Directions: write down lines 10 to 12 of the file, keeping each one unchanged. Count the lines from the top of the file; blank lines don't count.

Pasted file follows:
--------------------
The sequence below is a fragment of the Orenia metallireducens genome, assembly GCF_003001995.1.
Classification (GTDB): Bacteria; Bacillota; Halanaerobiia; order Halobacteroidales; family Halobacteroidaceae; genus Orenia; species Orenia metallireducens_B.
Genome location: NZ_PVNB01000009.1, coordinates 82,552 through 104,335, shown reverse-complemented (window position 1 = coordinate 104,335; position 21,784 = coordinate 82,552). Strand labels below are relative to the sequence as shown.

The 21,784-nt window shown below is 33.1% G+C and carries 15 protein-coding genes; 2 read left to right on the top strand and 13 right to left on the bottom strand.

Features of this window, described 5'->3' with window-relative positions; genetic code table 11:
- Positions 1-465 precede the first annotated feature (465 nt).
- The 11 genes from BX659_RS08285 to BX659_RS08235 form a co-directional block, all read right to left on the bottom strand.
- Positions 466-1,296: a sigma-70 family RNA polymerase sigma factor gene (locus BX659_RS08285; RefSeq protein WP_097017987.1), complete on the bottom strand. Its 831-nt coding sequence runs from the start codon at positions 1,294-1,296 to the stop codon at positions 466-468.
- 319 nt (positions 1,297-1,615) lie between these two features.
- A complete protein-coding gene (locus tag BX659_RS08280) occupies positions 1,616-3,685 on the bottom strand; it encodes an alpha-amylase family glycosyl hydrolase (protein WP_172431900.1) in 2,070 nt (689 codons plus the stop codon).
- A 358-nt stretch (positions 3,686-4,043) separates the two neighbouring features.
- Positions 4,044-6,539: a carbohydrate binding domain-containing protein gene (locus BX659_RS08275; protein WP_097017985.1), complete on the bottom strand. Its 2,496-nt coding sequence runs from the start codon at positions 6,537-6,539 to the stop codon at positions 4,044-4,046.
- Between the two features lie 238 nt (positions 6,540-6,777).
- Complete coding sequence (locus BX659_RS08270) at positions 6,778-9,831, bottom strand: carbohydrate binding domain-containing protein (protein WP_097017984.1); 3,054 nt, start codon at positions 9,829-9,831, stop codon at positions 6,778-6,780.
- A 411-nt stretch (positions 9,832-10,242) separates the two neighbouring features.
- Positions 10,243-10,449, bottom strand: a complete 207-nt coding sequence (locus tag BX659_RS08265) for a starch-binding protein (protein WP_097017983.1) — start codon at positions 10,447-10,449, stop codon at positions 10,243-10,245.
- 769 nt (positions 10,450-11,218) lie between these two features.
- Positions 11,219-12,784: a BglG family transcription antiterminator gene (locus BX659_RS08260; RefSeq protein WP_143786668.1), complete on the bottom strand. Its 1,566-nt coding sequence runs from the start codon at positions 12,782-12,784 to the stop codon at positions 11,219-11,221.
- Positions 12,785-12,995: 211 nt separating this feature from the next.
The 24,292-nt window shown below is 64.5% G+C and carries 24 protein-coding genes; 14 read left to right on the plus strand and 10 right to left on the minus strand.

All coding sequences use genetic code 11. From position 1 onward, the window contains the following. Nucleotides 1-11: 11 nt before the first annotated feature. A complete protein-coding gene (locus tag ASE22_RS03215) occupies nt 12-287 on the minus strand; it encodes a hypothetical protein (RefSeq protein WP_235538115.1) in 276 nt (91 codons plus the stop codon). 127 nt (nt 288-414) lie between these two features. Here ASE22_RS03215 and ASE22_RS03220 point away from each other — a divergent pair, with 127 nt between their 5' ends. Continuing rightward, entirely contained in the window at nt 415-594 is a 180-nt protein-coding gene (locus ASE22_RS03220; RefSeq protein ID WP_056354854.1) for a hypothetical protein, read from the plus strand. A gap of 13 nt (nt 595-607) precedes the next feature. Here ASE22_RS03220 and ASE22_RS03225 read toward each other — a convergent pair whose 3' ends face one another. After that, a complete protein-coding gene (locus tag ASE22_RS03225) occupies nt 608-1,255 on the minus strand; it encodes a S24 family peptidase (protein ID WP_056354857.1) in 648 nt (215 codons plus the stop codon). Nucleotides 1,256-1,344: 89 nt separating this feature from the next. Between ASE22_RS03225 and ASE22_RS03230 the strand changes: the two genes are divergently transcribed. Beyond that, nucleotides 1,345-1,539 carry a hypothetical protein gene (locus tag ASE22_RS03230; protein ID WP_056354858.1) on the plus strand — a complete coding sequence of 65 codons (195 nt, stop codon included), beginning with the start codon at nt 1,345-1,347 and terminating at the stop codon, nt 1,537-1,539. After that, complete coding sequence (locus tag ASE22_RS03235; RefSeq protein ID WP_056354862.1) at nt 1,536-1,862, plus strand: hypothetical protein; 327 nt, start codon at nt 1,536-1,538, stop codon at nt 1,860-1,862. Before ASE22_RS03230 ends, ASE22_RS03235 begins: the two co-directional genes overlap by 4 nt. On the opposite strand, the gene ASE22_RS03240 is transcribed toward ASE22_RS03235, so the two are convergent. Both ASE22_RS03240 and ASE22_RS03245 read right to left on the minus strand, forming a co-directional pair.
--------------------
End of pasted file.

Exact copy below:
- A complete protein-coding gene (locus tag BX659_RS08280) occupies positions 1,616-3,685 on the bottom strand; it encodes an alpha-amylase family glycosyl hydrolase (protein WP_172431900.1) in 2,070 nt (689 codons plus the stop codon).
- A 358-nt stretch (positions 3,686-4,043) separates the two neighbouring features.
- Positions 4,044-6,539: a carbohydrate binding domain-containing protein gene (locus BX659_RS08275; protein WP_097017985.1), complete on the bottom strand. Its 2,496-nt coding sequence runs from the start codon at positions 6,537-6,539 to the stop codon at positions 4,044-4,046.